Christ, who has trampled down death by death and is the firstfruits of the Resurrection, offers us undying life in Himself. Because of this, we enjoy the blessed hope of everlasting life through the Christ who meets us in Word and Sacrament. As Christians, we are not called to a kind of heightened optimism for the world, holding out that the world as we know it with all of its systems of self-improvement and self-correction are really going to pull through one day and sort everything out. This sort of positive thinking is not Christian enough. As Christians we enjoy hope as it has been given to us by God, the knowledge that the world and its desires are passing away, but that the Word of God endures forever.
This is a call to patience, to suffer long in the hope, the eager expectation of future glory. For the more the world passes away, the more the Kingdom of God is manifest. The more that our lives in the world die by degrees through infirmity, declaring as they must the their impermanence and impotence, the more the strength and strong life of Christ may shine forth. We should thus not be surprised that the world is tearing itself apart. We should not expect more from it than it can deliver. But neither should we make a covenant with the world that the world cannot make good on–the world cannot give us the life we seek. And so all of the false hopes and utopian visions of somehow resolving the world’s incurable condition of dissolution and death must die in us that we might receive the true hope of Resurrection and the making new of all things.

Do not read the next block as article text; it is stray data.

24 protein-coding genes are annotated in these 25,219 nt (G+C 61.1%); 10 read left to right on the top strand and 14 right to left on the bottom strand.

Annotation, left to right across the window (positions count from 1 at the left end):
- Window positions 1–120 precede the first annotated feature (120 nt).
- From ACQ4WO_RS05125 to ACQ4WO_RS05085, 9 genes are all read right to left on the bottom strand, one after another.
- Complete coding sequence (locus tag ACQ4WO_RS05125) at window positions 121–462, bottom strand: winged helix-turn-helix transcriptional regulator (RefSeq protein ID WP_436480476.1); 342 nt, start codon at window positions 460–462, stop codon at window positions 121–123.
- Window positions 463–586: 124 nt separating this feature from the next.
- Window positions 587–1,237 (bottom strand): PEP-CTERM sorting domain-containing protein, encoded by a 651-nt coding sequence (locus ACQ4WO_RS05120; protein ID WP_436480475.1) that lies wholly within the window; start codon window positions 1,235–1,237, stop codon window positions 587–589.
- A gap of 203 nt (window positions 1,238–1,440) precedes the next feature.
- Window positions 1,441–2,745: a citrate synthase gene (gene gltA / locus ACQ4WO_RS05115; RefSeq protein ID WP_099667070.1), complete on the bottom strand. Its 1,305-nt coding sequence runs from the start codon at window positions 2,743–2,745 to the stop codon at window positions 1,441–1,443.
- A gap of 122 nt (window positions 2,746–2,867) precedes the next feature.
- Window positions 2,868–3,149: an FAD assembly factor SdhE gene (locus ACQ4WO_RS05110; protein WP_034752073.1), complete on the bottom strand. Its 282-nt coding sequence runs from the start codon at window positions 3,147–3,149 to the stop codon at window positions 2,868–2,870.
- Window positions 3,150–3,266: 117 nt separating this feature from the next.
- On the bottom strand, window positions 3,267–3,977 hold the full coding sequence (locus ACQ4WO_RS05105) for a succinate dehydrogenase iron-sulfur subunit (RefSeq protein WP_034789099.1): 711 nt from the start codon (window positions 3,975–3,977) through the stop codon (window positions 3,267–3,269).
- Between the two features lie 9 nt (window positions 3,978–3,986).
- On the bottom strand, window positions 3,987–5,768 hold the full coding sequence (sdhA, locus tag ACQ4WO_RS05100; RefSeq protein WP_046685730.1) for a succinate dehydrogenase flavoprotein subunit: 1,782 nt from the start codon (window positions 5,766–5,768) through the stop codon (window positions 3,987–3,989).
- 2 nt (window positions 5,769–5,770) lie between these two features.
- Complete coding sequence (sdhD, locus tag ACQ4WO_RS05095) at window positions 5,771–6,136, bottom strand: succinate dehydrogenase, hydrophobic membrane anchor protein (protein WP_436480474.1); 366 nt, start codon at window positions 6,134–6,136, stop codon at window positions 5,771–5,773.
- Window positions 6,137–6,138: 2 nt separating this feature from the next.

This is the hope that renews us. For the Kingdom of God is very near to us, nearer than when we first believed and nearer now than when this sermon first started. Christ draws very near to us in the opening of the Word and in the celebration of the Eucharist. Only in Him will we find true life. Our salvation is very close at hand. And, one day, when the last veil of this world is pulled back from before our eyes, we will see the Lord as He is in His glory, who will make us luminous and solid and undying if we turn away from the darkness of the dying world to look on Him face to face. Take hope, for “when these things begin to take place, look up and raise your heads, because your redemption is drawing near.”